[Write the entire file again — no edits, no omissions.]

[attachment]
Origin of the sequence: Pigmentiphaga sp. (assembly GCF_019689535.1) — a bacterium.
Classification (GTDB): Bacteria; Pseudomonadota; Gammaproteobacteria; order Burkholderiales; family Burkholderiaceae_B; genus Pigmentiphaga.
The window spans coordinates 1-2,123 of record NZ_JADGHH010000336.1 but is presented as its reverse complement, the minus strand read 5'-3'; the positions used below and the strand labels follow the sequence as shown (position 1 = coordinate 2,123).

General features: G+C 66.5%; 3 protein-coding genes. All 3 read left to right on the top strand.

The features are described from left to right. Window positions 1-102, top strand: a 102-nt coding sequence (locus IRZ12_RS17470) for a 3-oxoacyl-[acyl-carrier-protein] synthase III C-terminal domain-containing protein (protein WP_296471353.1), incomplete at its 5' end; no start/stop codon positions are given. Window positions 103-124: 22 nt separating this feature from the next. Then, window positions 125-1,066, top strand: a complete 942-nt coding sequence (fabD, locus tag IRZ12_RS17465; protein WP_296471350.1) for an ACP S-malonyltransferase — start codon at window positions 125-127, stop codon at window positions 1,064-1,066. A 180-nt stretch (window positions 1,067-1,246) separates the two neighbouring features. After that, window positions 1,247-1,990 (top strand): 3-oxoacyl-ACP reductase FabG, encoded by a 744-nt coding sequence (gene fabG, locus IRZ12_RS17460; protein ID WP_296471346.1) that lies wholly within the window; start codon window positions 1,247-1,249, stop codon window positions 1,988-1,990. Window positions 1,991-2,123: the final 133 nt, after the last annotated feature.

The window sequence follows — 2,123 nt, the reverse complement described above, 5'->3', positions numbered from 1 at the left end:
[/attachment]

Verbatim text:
Origin of the sequence: Pigmentiphaga sp. (assembly GCF_019689535.1) — a bacterium.
Classification (GTDB): Bacteria; Pseudomonadota; Gammaproteobacteria; order Burkholderiales; family Burkholderiaceae_B; genus Pigmentiphaga.
The window spans coordinates 1-2,123 of record NZ_JADGHH010000336.1 but is presented as its reverse complement, the minus strand read 5'-3'; the positions used below and the strand labels follow the sequence as shown (position 1 = coordinate 2,123).

General features: G+C 66.5%; 3 protein-coding genes. All 3 read left to right on the top strand.

The features are described from left to right. Window positions 1-102, top strand: a 102-nt coding sequence (locus IRZ12_RS17470) for a 3-oxoacyl-[acyl-carrier-protein] synthase III C-terminal domain-containing protein (protein WP_296471353.1), incomplete at its 5' end; no start/stop codon positions are given. Window positions 103-124: 22 nt separating this feature from the next. Then, window positions 125-1,066, top strand: a complete 942-nt coding sequence (fabD, locus tag IRZ12_RS17465; protein WP_296471350.1) for an ACP S-malonyltransferase — start codon at window positions 125-127, stop codon at window positions 1,064-1,066. A 180-nt stretch (window positions 1,067-1,246) separates the two neighbouring features. After that, window positions 1,247-1,990 (top strand): 3-oxoacyl-ACP reductase FabG, encoded by a 744-nt coding sequence (gene fabG, locus IRZ12_RS17460; protein ID WP_296471346.1) that lies wholly within the window; start codon window positions 1,247-1,249, stop codon window positions 1,988-1,990. Window positions 1,991-2,123: the final 133 nt, after the last annotated feature.

The window sequence follows — 2,123 nt, the reverse complement described above, 5'->3', positions numbered from 1 at the left end: